What is spironolactone used for in dogs?

  • Sarah,
  • March 13, 2022,
  • 5458

Spironolactone (brand names: Aldactone®, Prilactone®, Tempora®, CaroSpir®) is a potassium sparing diuretic used as an adjunctive therapy to treat congestive heart failure. It has also been used to treat fluid accumulation in the abdomen and may be effective for treating kidney disease or high blood pressurehigh blood pressureHypertensive encephalopathy (HE) is general brain dysfunction due to significantly high blood pressure. Symptoms may include headache, vomiting, trouble with balance, and confusion. Onset is generally sudden..

What does spironolactone do for dogs?

General Drug Information and Indications Spironolactone is a diuretic that is used in dogs and cats to treat congestive heart failure and other conditions where the body retains excess fluid.

What are the side effects of spironolactone in dogs?

The most common side effects include increased drinking and urinating, mild decreases in energy, mild electrolyte imbalances, or vomiting and diarrhea. Other possible side effects include breast tissue growth in males.

What are the serious side effects of spironolactone?

Some side effects can be serious. If you experience any of these symptoms, call your doctor immediately:

  • muscle weakness, pain, or cramps.
  • pain, burning, numbness, or tingling in the hands or feet.
  • inability to move arms or legs.
  • changes in heartbeat.
  • confusion.
  • nausea.
  • extreme tiredness.

What symptoms does spironolactone treat?

Lowering high blood pressure helps prevent strokes, heart attacks, and kidney problems. It is also used to treat swelling (edema) caused by certain conditions (such as heart failure, liver disease) by removing excess fluid and improving symptoms such as breathing problems.

Does spironolactone make pee?

SPIRONOLACTONE (speer on oh LAK tone) is a diuretic. It helps you make more urine and to lose excess water from your body.

Does spironolactone affect appetite?

SIDE EFFECTS: Dizziness, drowsiness, lightheadedness, loss of appetite, or diarrhea may occur. If any of these effects persist or worsen, tell your doctor or pharmacist promptly.

Why do dogs take spironolactone?

Spironolactone is used to help manage refractory edema or fluid retention due to congestive heart failure, cirrhosis of the liver, ascites, hypertension, feline primary hyperaldosteronism, and nephrotic syndrome. It is used with furosemide, digoxin, and ACE 1 inhibitors in dogs with chronic congestive heart failure.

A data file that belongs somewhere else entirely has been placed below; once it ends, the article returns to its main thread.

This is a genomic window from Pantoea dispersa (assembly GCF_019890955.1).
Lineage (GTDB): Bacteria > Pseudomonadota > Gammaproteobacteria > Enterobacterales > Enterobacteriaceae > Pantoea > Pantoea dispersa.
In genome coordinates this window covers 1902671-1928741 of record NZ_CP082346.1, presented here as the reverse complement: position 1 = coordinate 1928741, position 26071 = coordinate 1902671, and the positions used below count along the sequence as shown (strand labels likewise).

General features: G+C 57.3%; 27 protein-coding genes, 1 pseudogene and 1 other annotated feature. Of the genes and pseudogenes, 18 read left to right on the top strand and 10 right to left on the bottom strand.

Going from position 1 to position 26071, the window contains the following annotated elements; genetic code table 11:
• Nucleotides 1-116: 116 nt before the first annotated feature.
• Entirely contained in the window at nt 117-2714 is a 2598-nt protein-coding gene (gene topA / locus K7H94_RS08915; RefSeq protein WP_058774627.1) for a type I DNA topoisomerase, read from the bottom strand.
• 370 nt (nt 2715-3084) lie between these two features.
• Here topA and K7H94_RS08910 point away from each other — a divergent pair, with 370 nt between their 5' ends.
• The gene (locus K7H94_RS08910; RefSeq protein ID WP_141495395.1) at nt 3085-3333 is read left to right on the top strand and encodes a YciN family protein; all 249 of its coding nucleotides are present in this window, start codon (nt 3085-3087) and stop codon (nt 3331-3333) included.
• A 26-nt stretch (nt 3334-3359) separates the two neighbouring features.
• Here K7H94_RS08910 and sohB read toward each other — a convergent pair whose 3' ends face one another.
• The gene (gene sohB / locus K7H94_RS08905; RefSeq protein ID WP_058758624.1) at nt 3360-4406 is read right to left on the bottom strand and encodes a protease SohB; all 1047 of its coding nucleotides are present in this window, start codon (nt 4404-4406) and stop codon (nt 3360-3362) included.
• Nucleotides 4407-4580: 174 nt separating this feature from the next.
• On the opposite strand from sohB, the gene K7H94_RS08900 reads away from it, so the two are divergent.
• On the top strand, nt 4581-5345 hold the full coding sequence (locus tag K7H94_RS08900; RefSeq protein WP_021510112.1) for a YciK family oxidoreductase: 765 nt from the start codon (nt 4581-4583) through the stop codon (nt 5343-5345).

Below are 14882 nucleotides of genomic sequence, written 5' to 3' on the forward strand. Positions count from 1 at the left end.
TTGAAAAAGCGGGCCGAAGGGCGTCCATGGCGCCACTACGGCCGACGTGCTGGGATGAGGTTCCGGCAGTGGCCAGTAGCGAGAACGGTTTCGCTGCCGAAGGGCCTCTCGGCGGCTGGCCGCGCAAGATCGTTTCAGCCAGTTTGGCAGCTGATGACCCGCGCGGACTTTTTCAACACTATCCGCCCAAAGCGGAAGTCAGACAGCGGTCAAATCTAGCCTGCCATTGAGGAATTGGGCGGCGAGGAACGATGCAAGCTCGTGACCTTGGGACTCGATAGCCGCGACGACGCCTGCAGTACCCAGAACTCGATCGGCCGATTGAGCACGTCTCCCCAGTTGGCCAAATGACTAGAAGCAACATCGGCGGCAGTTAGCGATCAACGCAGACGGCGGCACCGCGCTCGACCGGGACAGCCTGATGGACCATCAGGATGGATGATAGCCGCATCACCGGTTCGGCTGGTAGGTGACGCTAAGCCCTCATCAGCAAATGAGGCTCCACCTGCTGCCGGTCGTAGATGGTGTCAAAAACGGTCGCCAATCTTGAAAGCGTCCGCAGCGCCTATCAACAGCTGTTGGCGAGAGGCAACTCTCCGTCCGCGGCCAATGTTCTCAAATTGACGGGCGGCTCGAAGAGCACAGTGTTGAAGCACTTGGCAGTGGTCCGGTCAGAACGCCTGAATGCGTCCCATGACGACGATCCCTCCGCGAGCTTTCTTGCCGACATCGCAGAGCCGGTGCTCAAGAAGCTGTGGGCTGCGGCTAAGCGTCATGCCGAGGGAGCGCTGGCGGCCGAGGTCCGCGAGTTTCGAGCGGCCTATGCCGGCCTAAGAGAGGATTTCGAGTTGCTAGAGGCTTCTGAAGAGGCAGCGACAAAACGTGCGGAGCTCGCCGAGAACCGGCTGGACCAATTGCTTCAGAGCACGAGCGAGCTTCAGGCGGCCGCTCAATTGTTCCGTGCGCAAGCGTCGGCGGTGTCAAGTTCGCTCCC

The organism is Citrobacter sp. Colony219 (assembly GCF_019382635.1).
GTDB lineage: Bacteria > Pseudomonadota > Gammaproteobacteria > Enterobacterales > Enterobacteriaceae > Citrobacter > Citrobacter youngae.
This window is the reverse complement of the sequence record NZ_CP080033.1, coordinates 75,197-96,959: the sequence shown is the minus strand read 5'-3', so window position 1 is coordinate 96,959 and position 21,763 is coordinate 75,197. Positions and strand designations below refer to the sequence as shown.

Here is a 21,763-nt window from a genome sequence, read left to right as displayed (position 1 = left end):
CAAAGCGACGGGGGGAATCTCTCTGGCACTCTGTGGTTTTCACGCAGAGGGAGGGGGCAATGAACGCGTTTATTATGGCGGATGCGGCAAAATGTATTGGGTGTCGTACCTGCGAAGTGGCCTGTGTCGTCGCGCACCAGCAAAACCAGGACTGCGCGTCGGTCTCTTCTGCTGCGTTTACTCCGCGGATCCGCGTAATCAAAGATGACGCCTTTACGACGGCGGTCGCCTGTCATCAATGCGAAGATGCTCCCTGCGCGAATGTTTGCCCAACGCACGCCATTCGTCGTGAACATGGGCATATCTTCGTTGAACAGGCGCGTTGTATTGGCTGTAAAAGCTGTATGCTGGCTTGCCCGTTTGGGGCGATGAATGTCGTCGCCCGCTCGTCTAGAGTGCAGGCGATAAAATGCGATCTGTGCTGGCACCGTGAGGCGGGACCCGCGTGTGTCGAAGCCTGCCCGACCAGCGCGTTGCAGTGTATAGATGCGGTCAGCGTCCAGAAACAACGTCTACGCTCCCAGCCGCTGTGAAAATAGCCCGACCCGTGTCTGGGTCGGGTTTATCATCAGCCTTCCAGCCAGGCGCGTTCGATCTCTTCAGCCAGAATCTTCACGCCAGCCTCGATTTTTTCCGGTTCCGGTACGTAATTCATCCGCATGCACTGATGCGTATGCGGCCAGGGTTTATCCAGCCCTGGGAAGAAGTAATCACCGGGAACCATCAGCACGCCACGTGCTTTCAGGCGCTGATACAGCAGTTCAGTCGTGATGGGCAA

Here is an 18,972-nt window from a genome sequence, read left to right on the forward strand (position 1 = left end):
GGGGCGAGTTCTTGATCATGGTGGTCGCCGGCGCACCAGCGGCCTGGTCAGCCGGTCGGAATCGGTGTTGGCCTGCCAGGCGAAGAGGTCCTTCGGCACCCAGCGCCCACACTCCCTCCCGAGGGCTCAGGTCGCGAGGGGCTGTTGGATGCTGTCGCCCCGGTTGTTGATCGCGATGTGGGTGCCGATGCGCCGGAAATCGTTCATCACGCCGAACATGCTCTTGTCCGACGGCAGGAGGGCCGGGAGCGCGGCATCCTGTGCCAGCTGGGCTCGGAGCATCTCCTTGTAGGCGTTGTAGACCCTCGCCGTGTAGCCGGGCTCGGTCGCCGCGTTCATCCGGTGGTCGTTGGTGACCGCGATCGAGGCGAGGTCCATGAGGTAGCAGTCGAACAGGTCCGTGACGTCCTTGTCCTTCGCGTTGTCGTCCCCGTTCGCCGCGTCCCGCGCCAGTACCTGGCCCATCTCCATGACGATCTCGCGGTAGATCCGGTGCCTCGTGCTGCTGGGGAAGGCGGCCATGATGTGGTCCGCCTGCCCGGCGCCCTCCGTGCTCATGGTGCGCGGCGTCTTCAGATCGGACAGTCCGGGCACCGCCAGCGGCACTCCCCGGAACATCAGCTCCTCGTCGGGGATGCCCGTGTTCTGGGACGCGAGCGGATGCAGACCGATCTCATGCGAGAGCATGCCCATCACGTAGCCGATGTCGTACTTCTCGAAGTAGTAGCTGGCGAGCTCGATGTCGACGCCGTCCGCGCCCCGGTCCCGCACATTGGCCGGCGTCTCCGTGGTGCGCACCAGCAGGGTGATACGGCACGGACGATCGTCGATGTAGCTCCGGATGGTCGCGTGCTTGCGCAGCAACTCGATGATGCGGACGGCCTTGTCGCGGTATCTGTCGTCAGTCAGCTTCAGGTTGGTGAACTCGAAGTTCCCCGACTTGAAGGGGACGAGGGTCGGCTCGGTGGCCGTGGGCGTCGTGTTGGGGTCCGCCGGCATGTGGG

What are the most common side effects of spironolactone?

Drowsiness, dizziness, lightheadedness, stomach upset, diarrhea, nausea, vomiting, or headache may occur. To minimize lightheadedness, get up slowly when rising from a seated or lying position. If any of these effects last or get worse, notify your doctor or pharmacist promptly.

Can spironolactone damage your kidneys?

Diuretics, or water pills, are used to treat conditions like high blood pressure, glaucoma, and edema, but as with all medications, they come with some risks. Popular diuretics include hydrochlorothiazide, furosemide, and spironolactone. They are associated with a risk for acute kidney injury.

How much spironolactone can a dog take?

Spironolactone is a prescription medication that is not FDA approved for use in animals; however, it is a commonly accepted practice for veterinarians to use spironolactone in dogs and cats. Spironolactone is available as 25mg scored tablets. The usual dose in dogs and cats is 0.5-1mg per pound every 12 hours.

What foods should be avoided when taking spironolactone?

Since spironolactone is a potassium-sparing diuretic, you should avoid taking potassium in your supplements or sports drinks and avoid eating too many high potassium foods such as papaya, cantaloupe, prune juice, honeydew melons, bananas, raisins, mangoes, kiwis, oranges, orange juice, tomatoes, tomato juice, white and


Hi, I’m Sarah. I’m a professional dog trainer who specializes in aggressive dog rehabilitation and bite prevention. I have owned and trained dogs since the age of 10, when my family adopted our first family dog – an Australian cattle dog named Rex – who did not know how to play with toys or come when called! I have spent over 10 years training dogs of all shapes, sizes and species – including among other things obedience, agility and tricks classes – as well as working with rescue organizations specializing in aggressive animal behavior.

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